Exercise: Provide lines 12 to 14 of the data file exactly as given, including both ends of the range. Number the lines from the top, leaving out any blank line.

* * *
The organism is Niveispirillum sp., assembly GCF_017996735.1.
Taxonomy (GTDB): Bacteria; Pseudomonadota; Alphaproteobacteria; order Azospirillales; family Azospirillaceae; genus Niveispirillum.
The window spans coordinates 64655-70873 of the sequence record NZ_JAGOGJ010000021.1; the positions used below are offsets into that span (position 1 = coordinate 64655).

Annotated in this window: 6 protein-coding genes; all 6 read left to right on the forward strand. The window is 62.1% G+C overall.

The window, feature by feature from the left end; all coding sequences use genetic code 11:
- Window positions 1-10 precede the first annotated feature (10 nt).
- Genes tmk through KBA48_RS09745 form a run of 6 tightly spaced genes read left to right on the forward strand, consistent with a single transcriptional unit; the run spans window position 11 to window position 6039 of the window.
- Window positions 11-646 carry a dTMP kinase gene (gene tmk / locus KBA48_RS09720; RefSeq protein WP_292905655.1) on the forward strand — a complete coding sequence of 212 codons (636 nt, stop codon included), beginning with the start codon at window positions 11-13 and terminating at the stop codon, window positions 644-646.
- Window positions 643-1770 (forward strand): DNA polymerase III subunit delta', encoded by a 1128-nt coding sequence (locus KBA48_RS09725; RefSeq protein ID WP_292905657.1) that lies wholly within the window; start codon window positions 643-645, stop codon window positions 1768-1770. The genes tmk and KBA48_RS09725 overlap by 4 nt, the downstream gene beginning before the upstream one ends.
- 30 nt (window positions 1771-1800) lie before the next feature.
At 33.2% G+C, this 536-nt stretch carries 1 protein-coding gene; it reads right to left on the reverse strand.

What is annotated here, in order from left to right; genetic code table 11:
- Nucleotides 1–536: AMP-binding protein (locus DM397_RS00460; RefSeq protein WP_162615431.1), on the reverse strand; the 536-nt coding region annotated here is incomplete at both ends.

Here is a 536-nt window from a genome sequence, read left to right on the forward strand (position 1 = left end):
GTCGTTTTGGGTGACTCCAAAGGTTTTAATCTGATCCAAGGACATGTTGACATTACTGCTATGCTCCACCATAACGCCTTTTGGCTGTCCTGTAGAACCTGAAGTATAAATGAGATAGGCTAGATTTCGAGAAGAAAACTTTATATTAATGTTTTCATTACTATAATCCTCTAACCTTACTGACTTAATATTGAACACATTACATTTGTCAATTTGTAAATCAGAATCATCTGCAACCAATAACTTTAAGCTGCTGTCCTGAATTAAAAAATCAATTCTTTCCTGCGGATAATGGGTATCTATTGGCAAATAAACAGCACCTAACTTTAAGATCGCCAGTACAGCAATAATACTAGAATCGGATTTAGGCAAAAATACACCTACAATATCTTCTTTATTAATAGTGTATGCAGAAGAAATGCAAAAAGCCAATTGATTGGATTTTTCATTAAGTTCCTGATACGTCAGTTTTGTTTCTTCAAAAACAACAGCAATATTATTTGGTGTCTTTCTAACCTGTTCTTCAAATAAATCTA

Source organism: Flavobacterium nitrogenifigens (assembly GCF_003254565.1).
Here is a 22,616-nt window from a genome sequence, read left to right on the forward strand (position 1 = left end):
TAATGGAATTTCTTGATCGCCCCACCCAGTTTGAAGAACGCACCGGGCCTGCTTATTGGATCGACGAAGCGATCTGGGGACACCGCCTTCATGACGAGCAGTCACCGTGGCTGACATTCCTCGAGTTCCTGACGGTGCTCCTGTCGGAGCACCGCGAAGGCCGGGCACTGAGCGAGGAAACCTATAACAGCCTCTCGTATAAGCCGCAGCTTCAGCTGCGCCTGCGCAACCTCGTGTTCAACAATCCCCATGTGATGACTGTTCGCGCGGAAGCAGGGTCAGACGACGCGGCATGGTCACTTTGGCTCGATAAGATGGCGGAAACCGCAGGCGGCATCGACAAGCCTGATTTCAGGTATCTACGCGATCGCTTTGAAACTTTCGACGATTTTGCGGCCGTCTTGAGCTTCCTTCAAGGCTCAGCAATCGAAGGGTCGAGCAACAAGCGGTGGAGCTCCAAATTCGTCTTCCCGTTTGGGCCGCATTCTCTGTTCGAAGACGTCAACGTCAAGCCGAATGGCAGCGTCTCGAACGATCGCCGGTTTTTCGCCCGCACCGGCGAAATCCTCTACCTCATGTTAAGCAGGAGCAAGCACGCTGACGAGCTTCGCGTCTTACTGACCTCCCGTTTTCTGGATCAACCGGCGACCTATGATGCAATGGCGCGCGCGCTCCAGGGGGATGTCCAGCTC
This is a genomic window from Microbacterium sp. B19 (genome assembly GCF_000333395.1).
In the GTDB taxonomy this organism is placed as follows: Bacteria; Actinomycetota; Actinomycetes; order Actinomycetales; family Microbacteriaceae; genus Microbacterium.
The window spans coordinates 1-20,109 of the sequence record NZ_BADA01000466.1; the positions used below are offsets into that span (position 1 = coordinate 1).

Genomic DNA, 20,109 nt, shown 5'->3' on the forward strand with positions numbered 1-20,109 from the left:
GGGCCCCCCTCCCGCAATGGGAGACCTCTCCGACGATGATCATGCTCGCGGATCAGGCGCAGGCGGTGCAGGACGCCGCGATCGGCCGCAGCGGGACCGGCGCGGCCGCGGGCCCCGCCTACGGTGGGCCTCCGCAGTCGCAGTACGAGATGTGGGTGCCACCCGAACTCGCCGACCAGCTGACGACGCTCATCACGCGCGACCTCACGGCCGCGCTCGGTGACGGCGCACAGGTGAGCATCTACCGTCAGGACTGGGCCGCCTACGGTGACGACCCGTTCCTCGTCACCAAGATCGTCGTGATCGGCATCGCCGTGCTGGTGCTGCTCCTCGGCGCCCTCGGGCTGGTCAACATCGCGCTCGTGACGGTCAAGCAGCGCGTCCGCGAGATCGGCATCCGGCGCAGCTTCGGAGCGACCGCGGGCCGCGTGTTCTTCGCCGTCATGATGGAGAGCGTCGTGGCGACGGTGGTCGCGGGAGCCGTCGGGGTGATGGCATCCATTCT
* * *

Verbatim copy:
What is annotated here, in order from left to right; genetic code table 11:
- Nucleotides 1–536: AMP-binding protein (locus DM397_RS00460; RefSeq protein WP_162615431.1), on the reverse strand; the 536-nt coding region annotated here is incomplete at both ends.

Here is a 536-nt window from a genome sequence, read left to right on the forward strand (position 1 = left end):